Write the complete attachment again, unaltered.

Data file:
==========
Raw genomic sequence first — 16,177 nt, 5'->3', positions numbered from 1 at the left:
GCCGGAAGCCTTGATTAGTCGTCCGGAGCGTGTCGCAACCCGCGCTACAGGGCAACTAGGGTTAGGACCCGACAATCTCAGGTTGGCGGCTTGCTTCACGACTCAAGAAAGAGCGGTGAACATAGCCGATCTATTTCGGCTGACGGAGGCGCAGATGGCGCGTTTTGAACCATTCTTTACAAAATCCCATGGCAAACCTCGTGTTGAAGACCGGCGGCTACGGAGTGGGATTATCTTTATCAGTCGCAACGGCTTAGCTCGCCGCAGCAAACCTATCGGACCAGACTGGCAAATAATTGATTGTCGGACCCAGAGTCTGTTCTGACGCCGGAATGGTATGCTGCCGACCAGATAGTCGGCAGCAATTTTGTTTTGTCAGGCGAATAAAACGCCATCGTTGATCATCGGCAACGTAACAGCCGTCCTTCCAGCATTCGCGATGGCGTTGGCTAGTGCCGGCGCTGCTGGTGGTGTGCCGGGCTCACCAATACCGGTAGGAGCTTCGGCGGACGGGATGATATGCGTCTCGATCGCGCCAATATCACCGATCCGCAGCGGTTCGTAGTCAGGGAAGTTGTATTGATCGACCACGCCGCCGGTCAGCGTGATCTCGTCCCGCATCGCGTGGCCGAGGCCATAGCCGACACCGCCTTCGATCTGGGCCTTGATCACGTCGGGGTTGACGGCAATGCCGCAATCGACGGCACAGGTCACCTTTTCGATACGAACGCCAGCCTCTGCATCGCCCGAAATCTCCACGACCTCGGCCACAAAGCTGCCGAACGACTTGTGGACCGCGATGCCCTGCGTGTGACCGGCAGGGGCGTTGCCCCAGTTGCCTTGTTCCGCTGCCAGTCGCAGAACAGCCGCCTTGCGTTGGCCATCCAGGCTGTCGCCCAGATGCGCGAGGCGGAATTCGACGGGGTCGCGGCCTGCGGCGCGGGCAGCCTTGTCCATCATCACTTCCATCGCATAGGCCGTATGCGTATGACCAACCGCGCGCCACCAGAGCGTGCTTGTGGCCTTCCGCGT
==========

Raw genomic sequence first — 16,177 nt, 5'->3', positions numbered from 1 at the left:
GCCGGAAGCCTTGATTAGTCGTCCGGAGCGTGTCGCAACCCGCGCTACAGGGCAACTAGGGTTAGGACCCGACAATCTCAGGTTGGCGGCTTGCTTCACGACTCAAGAAAGAGCGGTGAACATAGCCGATCTATTTCGGCTGACGGAGGCGCAGATGGCGCGTTTTGAACCATTCTTTACAAAATCCCATGGCAAACCTCGTGTTGAAGACCGGCGGCTACGGAGTGGGATTATCTTTATCAGTCGCAACGGCTTAGCTCGCCGCAGCAAACCTATCGGACCAGACTGGCAAATAATTGATTGTCGGACCCAGAGTCTGTTCTGACGCCGGAATGGTATGCTGCCGACCAGATAGTCGGCAGCAATTTTGTTTTGTCAGGCGAATAAAACGCCATCGTTGATCATCGGCAACGTAACAGCCGTCCTTCCAGCATTCGCGATGGCGTTGGCTAGTGCCGGCGCTGCTGGTGGTGTGCCGGGCTCACCAATACCGGTAGGAGCTTCGGCGGACGGGATGATATGCGTCTCGATCGCGCCAATATCACCGATCCGCAGCGGTTCGTAGTCAGGGAAGTTGTATTGATCGACCACGCCGCCGGTCAGCGTGATCTCGTCCCGCATCGCGTGGCCGAGGCCATAGCCGACACCGCCTTCGATCTGGGCCTTGATCACGTCGGGGTTGACGGCAATGCCGCAATCGACGGCACAGGTCACCTTTTCGATACGAACGCCAGCCTCTGCATCGCCCGAAATCTCCACGACCTCGGCCACAAAGCTGCCGAACGACTTGTGGACCGCGATGCCCTGCGTGTGACCGGCAGGGGCGTTGCCCCAGTTGCCTTGTTCCGCTGCCAGTCGCAGAACAGCCGCCTTGCGTTGGCCATCCAGGCTGTCGCCCAGATGCGCGAGGCGGAATTCGACGGGGTCGCGGCCTGCGGCGCGGGCAGCCTTGTCCATCATCACTTCCATCGCATAGGCCGTATGCGTATGACCAACCGCGCGCCACCAGAGCGTGCTTGTGGCCTTCCGCGT